GDPR Compliance for Apps

GDPR Compliance for Apps

The General Data Protection Regulation (GDPR) is an important and globally-influential data and privacy law from the European Union. The GDPR applies to mobile apps that collect and process personal data of EU citizens. It doesn't matter if your app is operated from outside of the EU. The GDPR will still apply.

The purpose of the GDPR is to provide improved privacy protection and control for EU citizens. It is designed to give individuals control of their personal data and to improve how businesses manage personal consumer data.

Under the GDPR, businesses that conduct transactions in the EU, including mobile apps, will be required to comply with the new data privacy rules. Failure to comply with this legislation could result in costly fines.

If you are an app developer or own a mobile app, this article will help you implement GDPR-compliant Privacy Policies and procedures.

Need a Privacy Policy? Our Privacy Policy Generator will help you create a custom policy that you can use on your website and mobile app. Just follow these few easy steps:

  1. Click on "Start creating your Privacy Policy" on our website.
  2. Select the platforms where your Privacy Policy will be used and go to the next step.
  3. Privacy Policy Generator - Select platforms - Step 1

  4. Add information about your business: your website and/or app.
  5. Privacy Policy Generator - Add your business info - Step 2

  6. Select the country:
  7. Privacy Policy Generator - Add your business info - Step 2

  8. Answer the questions from our wizard relating to what type of information you collect from your users.
  9. Privacy Policy Generator - Answer questions from our wizard - Step 3

  10. Enter your email address where you'd like your Privacy Policy sent and click "Generate". Privacy Policy Generator - Enter your email address - Step 4

    And you're done! Now you can copy or link to your hosted Privacy Policy.

GDPR Overview

The GDPR is an EU legislation that gives individuals certain rights regarding their personal information. It was announced in 2016 with a two-year transition period to provide time to comply.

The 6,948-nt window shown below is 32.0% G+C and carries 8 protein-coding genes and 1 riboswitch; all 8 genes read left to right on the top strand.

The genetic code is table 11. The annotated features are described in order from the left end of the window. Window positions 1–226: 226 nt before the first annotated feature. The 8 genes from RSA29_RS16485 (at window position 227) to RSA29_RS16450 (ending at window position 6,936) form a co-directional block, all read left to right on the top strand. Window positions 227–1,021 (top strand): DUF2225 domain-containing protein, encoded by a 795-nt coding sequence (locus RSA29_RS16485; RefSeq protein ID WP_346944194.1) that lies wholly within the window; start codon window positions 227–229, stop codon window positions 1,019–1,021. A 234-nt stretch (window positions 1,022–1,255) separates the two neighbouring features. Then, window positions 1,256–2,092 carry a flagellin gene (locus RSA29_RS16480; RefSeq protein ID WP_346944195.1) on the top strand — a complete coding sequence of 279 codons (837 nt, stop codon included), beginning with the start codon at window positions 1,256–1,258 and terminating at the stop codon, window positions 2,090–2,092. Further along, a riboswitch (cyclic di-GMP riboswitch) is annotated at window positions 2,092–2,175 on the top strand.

Any mobile app that collects or processes the data of EU citizens falls under the jurisdiction of this regulation.

Regardless of where your business is based, if you have users from the EU, you should begin taking steps to comply with the GDPR.

The GDPR contains 99 articles with many new privacy requirements, including:

  • Explicit consent from mobile app users before collecting their personal information
  • Data protection by design and by default
  • User access to data
  • Right to data portability
  • Right to be forgotten
  • Strict implementation of the rules
  • Right to know when one's data has been breached

To ensure compliance with the new GDPR rules, mobile app owners need an app-specific approach to secure data moving to and from mobile devices, as well as several built-in controls for users to control their data.

Make sure to become familiar with Privacy by Design concepts and incorporate them into your GDPR compliance plan.

Key Elements of the GDPR and How to Comply

The GDPR attempts to harmonize a patchwork of differing data privacy laws across Europe. It imposes of a broad set of data collection and handling requirements for companies doing business in the EU.

The implications of the regulation extend to the security of mobile device applications. Mobile app owners must ensure GDPR compliance within their mobile applications, such as when processing financial transactions, collecting email addresses at account sign-up and transmitting data to other apps.

Conduct a privacy law self-audit on your mobile app so you know exactly what privacy practices your business engages in and what information you need to disclose to your users to stay compliant.

Following is a summary of key elements that help explain how mobile applications will be impacted by this new data privacy legislation.

One of the most important requirements of the GDPR is to acquire active, informed consent from your app users before collecting or processing their personal information.

Up to now, many apps would assume that a user's decision to proceed with app registration and use was equivalent to having the user's consent to collect data. This is no longer the case.

The GDPR requires apps to acquire the user's active and informed consent before any personal data is collected.

Here's a look at Recital 42:

Intersoft Consulting: GDPR Recital 42: Requirements for Consent

In order to comply with this requirement, your app must provide users with certain disclosures about the information you collect, as well as a checkbox, button or other means for users to actively click and confirm their consent for you to collect their data.

You cannot pre-tick a consent checkbox or button, or assume that continued use of your app meets the GDPR's requirement of acquiring active consent.